Autumn in the North Cemetery.

Sixty miles west of Boston, Massachusetts there is the small New England town of Sturbridge. Located at the junction of I-90 (The Mass Pike), and I-84 it has become known as the "Crossroads of New England". The town was first settled over 300 years ago, and like other small New England towns it has grown just enough over the years to be in a difficult place today. How do we embrace the future without forgetting how we got to our present? How do we attract the right kind of growth, and maintain who we are? And, what about our culture out here in Central Massachusetts?

These pages will cause one to think about how to protect what we have, our future direction, and how to move on in the very best way.

Those thoughts, and other ramblings, will hopefully inspire more thought, conversation, action, and occasionally a smile...

...seems to be working so far

Friday, November 30, 2007

Paramedics Begin Duties for Sturbridge Area

About 20 years ago I was working as an RN in Natick, MA at the Leonard Morse Hospital. One of my "distractions" at that time was writing for the then "Middlesex News" newspaper on the Op-Ed page. The hospital asked me to write something in support of the paramedic program they were in the process of establishing. They wanted something written that the residents of the area could relate to, and in turn support the new paramedic program.

They came to the right person.

In the article I wrote of last seeing my mother on a stretcher being carried down the stairs of our home by the on-call firemen of our town in 1963. I was 9 years old. I also wrote of how a police officer responded to the scene of my sisters drowning in a neighbors pool when I was 16 years old. Each incident was handled the very best way it could have been for the times, but now there was a better way. A better system to respond to accidents and sudden illness other than by First Aid trained first responders, and EMT's. A system that employed paramedics.

The new paramedic system began in Natick and served the surrounding communities. I like to think my article helped to bring the system into place by relating the just what the new service could do for the people in the area beyond what was currently offered by EMT's. There are just times when the immediate treatment with life saving procedures and drugs are needed, something that only the medics can do.

Now, almost 20 years after the implementation of the Paramedic Service in Metrowest, another citizen has come forward and asked for a similar service for this town and surrounding area. Ann Marie Argitis asked the Board of Selectmen this past February to begin staffing Paramedics based on her experience with her husband requiring emergency medical services. Those services were supplied by the town of Brimfield, but Argitis was unaware that there was no Paramedic service available in the area. Her request based upon her own personal experience prompted the Board of Selectmen to bring the idea to the Town Meeting in April. As a result a committee was formed and the actual service went into effect on November 20th.

Incredible. Nine months after initially bringing an idea forward to the Board of Selectmen, it was voted on, explored, worked on, and implemented. Nine months. In the world of small town politics, this was done at the speed of light. If anything, this shows something very important. This shows us all that when an idea is well presented by those that are passionate about it, and well received by others in a position to make it happen, it will happen. Take this as a lesson for future changes as well. Become passionate about your ideas, and present them in a way as to make others passionate about them as well.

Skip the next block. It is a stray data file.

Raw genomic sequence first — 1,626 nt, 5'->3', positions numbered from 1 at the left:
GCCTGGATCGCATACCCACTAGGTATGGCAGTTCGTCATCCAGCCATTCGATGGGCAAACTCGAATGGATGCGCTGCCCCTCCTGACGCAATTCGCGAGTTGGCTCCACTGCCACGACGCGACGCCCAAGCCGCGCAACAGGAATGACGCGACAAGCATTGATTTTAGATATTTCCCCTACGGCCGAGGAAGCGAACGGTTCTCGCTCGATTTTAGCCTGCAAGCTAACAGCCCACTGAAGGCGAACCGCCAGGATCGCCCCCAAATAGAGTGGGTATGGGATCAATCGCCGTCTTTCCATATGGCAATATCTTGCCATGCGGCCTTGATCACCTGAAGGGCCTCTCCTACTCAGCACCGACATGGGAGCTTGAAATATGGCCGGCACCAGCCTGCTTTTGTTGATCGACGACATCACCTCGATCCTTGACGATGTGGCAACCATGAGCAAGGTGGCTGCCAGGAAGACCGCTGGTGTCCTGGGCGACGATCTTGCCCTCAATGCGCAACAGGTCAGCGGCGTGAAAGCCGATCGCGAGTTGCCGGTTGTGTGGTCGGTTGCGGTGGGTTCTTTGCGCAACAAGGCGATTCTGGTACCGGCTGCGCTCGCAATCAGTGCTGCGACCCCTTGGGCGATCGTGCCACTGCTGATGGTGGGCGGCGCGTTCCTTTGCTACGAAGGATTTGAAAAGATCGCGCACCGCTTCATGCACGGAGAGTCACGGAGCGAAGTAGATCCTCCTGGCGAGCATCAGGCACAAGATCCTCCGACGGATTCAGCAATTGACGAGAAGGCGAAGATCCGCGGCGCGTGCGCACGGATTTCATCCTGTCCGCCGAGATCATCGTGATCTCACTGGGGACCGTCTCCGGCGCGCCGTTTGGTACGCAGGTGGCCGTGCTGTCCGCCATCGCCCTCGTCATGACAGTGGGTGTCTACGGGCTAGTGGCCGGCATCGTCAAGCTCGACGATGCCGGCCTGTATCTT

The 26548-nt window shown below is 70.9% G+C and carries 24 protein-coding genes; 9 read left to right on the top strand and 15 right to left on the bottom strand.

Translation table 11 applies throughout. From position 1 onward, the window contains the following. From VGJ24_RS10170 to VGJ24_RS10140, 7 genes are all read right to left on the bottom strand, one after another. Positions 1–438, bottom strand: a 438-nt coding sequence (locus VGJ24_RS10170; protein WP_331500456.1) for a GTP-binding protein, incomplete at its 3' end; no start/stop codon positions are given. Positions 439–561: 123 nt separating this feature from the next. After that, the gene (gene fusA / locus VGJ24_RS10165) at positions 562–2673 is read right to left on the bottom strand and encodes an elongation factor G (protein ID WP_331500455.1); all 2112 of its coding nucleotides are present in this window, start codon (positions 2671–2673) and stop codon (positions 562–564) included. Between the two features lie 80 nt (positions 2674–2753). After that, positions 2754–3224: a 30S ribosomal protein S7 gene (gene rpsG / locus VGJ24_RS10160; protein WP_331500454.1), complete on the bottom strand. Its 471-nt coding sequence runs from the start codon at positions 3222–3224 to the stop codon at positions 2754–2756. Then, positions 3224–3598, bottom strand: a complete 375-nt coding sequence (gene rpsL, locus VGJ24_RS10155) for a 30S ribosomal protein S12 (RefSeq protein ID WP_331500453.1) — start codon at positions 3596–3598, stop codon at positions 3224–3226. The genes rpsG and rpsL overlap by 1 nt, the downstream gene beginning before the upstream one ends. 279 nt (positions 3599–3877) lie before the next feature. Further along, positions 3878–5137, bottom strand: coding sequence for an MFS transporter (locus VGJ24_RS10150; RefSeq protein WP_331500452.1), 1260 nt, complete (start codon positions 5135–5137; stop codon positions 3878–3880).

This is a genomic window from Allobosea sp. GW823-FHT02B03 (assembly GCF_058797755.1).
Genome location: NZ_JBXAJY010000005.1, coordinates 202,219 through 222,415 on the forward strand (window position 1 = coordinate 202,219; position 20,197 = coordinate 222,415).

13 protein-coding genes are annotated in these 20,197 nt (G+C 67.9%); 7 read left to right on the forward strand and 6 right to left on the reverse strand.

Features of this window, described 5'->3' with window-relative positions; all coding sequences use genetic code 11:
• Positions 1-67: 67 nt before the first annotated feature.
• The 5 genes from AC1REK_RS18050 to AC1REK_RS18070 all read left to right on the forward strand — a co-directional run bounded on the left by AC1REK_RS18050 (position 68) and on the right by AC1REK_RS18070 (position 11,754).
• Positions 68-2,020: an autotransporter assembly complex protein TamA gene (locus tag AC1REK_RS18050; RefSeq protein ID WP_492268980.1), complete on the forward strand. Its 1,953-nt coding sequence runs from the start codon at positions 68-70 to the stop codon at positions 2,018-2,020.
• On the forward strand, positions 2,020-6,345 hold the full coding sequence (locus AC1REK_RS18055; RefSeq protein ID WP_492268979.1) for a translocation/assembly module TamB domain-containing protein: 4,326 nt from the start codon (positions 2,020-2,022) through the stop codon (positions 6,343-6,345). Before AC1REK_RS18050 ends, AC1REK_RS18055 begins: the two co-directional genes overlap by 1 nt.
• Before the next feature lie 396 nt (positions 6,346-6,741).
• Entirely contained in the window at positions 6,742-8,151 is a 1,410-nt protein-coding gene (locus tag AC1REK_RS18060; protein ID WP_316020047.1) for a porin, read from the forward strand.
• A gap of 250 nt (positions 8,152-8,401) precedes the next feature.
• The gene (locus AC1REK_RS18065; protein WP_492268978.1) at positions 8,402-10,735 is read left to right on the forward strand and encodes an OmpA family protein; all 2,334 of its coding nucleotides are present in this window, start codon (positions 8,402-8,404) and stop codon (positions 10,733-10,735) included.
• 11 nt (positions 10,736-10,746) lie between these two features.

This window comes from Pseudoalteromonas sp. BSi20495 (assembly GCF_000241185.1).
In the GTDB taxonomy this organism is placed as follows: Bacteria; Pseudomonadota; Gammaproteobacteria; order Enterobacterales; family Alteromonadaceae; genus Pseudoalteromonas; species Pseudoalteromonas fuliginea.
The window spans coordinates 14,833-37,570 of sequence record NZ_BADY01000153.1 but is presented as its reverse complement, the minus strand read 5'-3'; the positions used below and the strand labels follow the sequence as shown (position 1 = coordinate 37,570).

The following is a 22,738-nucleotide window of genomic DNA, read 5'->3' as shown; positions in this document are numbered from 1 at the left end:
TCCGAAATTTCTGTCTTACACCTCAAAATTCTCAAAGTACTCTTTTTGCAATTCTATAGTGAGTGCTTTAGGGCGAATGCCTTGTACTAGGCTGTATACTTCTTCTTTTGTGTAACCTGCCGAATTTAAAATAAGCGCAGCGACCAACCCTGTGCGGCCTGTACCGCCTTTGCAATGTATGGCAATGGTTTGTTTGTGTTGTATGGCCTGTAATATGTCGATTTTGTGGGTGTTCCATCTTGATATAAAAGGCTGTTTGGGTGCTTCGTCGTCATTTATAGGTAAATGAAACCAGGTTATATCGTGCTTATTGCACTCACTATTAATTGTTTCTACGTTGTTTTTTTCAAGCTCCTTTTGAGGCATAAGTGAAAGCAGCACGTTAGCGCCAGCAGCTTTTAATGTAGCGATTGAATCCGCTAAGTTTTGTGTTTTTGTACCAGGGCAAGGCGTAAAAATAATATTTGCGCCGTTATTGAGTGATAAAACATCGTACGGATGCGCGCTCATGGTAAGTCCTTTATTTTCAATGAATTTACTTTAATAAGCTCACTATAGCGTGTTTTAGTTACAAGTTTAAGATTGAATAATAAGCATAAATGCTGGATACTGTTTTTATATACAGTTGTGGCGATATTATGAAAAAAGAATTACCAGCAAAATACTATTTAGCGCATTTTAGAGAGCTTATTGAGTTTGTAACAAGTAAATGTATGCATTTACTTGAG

As a result of that idea planted in the minds of the Board of Selectmen last February, all of us are just that much safer, and secure. More lives will be saved as a result of the immediate medical treatment given at the scene and enroute to the hospital.

On November 12, 2005 I had a reason to have the Sturbridge 911 called on my behalf. I passed out, and was revived by my now fiance. I had the "worst headache of my life" and nothing I took would make it better. I began to become nauseous, and the discomfort became more unremitting. I knew what it was. My father had died from a cerebral aneurysm when he was 26 years old and I was three. I had expected something like this all my life with every headache I had. Now, I felt, my prophecy was coming true. My fiance called 911, and within just a few minutes the EMT's were in the house. They were smart, professional, and very calming. They knew exactly what to do, and as a result my being revived by Mary, that phone call to 911, and the EMT's caring for me enroute to Harrington Hospital my chances of survival escalated greatly. The care at Harrington Memorial Hospital was excellent, and soon I was flown by helicopter to Mass General in Boston. A little surgery later that evening, two weeks in the hospital and one at home, and I was back at work. Bad haircut and all.

I have never had a chance to thank those that responded to my needs that day. I guess I am doing that now. Thank you.

I am also thanking the Board of Selectmen of the Town of Sturbridge, the voters at the Town Meeting, and most of all, Ann Marie Argitis for taking emergency care we all expect to a much higher level as of November 20th, 2007.

See, things can succeed and move quickly, even in a small town, if we are passionate about them.

Find your passion, and follow through.

1 comment:

  1. You have two typos in this article - you typed "finance" when you meant "fiance"... just helping out!


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